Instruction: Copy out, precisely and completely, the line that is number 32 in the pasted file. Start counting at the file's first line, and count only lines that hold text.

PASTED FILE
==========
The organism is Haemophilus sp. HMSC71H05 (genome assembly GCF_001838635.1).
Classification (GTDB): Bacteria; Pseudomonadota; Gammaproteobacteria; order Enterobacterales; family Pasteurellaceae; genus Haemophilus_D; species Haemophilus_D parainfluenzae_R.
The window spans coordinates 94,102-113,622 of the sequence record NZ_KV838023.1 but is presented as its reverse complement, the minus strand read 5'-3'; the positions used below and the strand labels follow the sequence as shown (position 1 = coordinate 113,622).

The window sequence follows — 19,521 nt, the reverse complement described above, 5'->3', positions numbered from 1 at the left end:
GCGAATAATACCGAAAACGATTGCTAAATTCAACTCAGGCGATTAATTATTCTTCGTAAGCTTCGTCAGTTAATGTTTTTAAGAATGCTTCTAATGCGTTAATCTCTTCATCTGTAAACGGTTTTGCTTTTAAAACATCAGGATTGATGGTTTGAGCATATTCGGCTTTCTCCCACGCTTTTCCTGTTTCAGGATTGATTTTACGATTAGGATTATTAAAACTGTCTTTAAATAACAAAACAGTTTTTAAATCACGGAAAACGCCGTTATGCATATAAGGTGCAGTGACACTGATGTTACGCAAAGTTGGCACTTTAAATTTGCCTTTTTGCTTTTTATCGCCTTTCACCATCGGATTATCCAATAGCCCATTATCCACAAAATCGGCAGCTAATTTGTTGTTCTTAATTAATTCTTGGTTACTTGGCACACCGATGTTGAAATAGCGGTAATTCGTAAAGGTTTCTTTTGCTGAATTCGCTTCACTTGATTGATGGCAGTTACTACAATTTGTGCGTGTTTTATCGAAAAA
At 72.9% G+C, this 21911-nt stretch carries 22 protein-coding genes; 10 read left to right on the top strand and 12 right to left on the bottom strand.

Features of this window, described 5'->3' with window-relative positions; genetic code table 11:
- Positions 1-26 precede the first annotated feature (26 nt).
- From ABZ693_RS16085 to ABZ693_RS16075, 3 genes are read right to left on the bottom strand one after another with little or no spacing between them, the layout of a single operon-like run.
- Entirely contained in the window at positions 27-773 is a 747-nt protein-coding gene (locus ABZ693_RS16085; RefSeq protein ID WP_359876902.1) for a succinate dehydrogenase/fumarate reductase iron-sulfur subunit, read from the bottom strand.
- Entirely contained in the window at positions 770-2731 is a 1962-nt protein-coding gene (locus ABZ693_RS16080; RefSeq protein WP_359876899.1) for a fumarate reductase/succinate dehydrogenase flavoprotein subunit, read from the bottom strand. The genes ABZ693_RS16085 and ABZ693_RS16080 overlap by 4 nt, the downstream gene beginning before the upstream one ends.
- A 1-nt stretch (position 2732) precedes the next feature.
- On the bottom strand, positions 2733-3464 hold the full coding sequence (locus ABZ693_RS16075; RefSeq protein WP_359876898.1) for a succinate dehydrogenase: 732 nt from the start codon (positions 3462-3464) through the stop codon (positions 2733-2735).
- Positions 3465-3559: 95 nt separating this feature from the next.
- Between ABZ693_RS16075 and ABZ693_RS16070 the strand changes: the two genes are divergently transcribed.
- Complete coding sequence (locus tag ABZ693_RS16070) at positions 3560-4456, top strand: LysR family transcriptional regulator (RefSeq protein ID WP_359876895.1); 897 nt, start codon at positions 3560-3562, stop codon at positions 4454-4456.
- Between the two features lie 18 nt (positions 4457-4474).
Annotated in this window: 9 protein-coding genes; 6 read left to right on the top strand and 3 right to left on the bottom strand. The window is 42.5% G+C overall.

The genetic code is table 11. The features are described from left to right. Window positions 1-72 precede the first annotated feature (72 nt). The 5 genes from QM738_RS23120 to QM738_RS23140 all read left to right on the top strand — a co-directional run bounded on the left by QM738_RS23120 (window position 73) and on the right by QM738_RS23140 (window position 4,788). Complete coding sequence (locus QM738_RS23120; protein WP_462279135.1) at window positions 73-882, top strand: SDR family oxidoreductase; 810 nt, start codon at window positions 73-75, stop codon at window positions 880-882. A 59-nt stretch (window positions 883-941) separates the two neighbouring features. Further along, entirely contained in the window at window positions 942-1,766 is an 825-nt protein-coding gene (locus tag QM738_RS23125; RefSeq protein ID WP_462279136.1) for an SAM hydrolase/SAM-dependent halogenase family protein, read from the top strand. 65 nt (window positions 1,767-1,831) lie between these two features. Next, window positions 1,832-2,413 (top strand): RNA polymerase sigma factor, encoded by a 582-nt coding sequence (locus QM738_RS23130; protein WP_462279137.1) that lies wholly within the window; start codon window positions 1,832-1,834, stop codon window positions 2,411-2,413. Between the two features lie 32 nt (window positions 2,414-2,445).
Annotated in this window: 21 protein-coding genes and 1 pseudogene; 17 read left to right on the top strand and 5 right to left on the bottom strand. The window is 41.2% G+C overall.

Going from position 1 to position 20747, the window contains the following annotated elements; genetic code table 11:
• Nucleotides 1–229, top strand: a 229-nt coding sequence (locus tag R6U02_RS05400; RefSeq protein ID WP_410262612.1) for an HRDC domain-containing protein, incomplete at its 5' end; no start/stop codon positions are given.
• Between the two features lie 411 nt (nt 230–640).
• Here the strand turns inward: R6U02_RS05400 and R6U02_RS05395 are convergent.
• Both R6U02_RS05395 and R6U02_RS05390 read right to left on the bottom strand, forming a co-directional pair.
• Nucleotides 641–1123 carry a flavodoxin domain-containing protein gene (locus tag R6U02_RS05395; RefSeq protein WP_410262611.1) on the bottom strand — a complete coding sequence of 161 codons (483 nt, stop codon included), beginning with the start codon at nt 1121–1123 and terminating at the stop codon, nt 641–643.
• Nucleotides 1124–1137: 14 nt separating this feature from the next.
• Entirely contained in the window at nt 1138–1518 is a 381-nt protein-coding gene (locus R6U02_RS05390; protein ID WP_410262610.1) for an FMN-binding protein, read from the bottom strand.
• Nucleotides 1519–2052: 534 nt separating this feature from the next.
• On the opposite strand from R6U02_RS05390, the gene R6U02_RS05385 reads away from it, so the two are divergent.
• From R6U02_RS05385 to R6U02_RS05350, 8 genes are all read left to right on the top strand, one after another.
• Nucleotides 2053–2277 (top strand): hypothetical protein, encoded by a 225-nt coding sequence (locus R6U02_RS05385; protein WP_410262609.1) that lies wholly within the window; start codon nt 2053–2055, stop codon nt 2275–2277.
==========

• Nucleotides 2053–2277 (top strand): hypothetical protein, encoded by a 225-nt coding sequence (locus R6U02_RS05385; protein WP_410262609.1) that lies wholly within the window; start codon nt 2053–2055, stop codon nt 2275–2277.